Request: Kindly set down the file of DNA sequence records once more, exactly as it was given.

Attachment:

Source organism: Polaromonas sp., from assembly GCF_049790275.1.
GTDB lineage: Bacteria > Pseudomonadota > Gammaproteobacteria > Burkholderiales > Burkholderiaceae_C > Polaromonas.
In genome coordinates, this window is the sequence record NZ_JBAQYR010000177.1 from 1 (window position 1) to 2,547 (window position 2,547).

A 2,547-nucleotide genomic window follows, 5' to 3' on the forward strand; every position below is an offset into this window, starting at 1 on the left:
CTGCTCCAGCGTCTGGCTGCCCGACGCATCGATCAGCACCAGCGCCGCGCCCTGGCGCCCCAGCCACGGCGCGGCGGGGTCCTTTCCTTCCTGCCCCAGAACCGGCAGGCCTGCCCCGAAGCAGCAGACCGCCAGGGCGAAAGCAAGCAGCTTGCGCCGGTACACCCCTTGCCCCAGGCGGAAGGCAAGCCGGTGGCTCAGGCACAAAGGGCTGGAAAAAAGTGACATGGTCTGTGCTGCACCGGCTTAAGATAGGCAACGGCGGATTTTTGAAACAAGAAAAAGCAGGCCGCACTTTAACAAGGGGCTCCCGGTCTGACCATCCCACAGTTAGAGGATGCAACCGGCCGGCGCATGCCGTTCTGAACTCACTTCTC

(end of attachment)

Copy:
Source organism: Polaromonas sp., from assembly GCF_049790275.1.
GTDB lineage: Bacteria > Pseudomonadota > Gammaproteobacteria > Burkholderiales > Burkholderiaceae_C > Polaromonas.
In genome coordinates, this window is the sequence record NZ_JBAQYR010000177.1 from 1 (window position 1) to 2,547 (window position 2,547).

A 2,547-nucleotide genomic window follows, 5' to 3' on the forward strand; every position below is an offset into this window, starting at 1 on the left:
CTGCTCCAGCGTCTGGCTGCCCGACGCATCGATCAGCACCAGCGCCGCGCCCTGGCGCCCCAGCCACGGCGCGGCGGGGTCCTTTCCTTCCTGCCCCAGAACCGGCAGGCCTGCCCCGAAGCAGCAGACCGCCAGGGCGAAAGCAAGCAGCTTGCGCCGGTACACCCCTTGCCCCAGGCGGAAGGCAAGCCGGTGGCTCAGGCACAAAGGGCTGGAAAAAAGTGACATGGTCTGTGCTGCACCGGCTTAAGATAGGCAACGGCGGATTTTTGAAACAAGAAAAAGCAGGCCGCACTTTAACAAGGGGCTCCCGGTCTGACCATCCCACAGTTAGAGGATGCAACCGGCCGGCGCATGCCGTTCTGAACTCACTTCTC